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High school players starting to see NIL deals following NCAA ruling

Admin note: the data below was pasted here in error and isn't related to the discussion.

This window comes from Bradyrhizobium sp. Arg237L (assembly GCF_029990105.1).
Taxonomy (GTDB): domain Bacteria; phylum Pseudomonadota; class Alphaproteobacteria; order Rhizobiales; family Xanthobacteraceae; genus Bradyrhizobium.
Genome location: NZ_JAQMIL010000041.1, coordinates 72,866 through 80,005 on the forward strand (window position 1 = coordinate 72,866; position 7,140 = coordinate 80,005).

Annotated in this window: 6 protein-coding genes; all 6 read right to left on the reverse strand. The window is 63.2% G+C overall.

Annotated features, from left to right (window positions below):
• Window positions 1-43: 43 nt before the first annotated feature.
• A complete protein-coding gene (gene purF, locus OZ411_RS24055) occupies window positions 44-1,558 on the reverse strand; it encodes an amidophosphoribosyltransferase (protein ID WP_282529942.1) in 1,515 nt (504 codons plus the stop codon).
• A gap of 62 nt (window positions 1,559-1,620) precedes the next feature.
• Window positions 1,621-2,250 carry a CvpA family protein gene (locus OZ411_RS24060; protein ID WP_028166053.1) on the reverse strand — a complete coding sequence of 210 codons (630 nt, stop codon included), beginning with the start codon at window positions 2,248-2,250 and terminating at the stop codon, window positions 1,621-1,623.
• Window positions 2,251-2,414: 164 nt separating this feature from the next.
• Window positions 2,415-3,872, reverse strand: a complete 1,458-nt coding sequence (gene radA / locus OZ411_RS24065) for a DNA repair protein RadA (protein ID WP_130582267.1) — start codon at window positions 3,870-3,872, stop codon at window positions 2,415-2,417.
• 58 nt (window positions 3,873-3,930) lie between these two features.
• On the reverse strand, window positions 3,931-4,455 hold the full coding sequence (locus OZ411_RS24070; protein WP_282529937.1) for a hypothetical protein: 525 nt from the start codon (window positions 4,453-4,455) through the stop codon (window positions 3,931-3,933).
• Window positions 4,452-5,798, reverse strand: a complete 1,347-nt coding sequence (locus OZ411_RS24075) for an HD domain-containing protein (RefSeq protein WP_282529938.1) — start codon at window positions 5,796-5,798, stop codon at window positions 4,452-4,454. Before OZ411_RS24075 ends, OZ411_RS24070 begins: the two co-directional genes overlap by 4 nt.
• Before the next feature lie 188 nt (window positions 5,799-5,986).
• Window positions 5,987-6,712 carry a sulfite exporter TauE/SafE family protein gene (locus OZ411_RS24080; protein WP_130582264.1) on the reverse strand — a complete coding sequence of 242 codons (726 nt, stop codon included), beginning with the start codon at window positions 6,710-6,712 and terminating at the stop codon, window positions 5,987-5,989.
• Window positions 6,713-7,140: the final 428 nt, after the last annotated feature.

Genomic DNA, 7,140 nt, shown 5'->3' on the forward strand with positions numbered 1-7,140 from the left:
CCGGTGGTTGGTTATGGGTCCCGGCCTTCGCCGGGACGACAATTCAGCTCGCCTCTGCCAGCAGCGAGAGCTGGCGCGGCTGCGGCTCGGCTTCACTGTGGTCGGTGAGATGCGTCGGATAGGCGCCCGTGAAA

Some high school athletes are now "cashing in on their name, image and likeness through marketing contracts," as contracts have "begun to trickle down to the high school level" after the NCAA's decision last year to allow college athletes to monetize NIL, according to Mark Gillispie of the AP. Seven states so far have "approved the deals for prep athletes." High school basketball players Ian Jackson and Johnuel "Boogie" Fland, both ranked as top college prospects for the '24 graduating class, are "paid a percentage of sales on a merchandise company's products carrying their likeness and four-figure monthly checks to post about the brand on social media." The issue of NIL deals for high school athletes follows a U.S. Supreme Court decision last June that said the NCAA "cannot restrict education-related compensation benefits for the country’s nearly 500,000 college student-athletes." Since then, Alaska, California, Nebraska, New Jersey, New York, Louisiana and Utah have "created laws or policies allowing NIL compensation for high school athletes." Generally, college and high school athletes "can use sports agents to market their name, image and likeness, but they are not permitted to hire agents to represent them professionally without endangering their eligibility." The standard fee for marketing agents "is 15-20% of an athlete’s NIL deal." High school athletic associations in states where NIL deals are permitted "bar students from using their school names and team logos in the deals they strike" (AP, 5/9).

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